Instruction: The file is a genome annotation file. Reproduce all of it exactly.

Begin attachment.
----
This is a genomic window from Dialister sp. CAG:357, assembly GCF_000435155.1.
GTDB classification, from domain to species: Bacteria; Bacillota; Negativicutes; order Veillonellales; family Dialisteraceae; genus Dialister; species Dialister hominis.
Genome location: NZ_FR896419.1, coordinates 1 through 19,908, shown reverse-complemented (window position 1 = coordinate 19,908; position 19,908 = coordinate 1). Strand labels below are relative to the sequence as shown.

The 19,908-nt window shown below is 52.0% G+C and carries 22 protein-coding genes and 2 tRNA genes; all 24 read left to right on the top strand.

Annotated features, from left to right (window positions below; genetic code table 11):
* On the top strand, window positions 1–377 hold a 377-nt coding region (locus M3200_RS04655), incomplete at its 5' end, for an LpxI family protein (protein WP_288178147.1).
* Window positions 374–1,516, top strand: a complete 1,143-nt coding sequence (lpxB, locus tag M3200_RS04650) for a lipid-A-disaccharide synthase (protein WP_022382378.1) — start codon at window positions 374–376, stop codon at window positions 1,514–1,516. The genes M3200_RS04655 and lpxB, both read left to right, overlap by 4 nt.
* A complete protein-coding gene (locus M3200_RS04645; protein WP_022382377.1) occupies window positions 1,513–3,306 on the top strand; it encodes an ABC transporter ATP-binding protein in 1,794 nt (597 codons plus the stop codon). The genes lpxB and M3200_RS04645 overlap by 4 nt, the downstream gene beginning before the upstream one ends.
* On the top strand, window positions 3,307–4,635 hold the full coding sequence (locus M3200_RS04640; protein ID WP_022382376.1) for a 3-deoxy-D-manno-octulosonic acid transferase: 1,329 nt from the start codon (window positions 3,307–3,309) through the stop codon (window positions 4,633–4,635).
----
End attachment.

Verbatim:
This is a genomic window from Dialister sp. CAG:357, assembly GCF_000435155.1.
GTDB classification, from domain to species: Bacteria; Bacillota; Negativicutes; order Veillonellales; family Dialisteraceae; genus Dialister; species Dialister hominis.
Genome location: NZ_FR896419.1, coordinates 1 through 19,908, shown reverse-complemented (window position 1 = coordinate 19,908; position 19,908 = coordinate 1). Strand labels below are relative to the sequence as shown.

The 19,908-nt window shown below is 52.0% G+C and carries 22 protein-coding genes and 2 tRNA genes; all 24 read left to right on the top strand.

Annotated features, from left to right (window positions below; genetic code table 11):
* On the top strand, window positions 1–377 hold a 377-nt coding region (locus M3200_RS04655), incomplete at its 5' end, for an LpxI family protein (protein WP_288178147.1).
* Window positions 374–1,516, top strand: a complete 1,143-nt coding sequence (lpxB, locus tag M3200_RS04650) for a lipid-A-disaccharide synthase (protein WP_022382378.1) — start codon at window positions 374–376, stop codon at window positions 1,514–1,516. The genes M3200_RS04655 and lpxB, both read left to right, overlap by 4 nt.
* A complete protein-coding gene (locus M3200_RS04645; protein WP_022382377.1) occupies window positions 1,513–3,306 on the top strand; it encodes an ABC transporter ATP-binding protein in 1,794 nt (597 codons plus the stop codon). The genes lpxB and M3200_RS04645 overlap by 4 nt, the downstream gene beginning before the upstream one ends.
* On the top strand, window positions 3,307–4,635 hold the full coding sequence (locus M3200_RS04640; protein ID WP_022382376.1) for a 3-deoxy-D-manno-octulosonic acid transferase: 1,329 nt from the start codon (window positions 3,307–3,309) through the stop codon (window positions 4,633–4,635).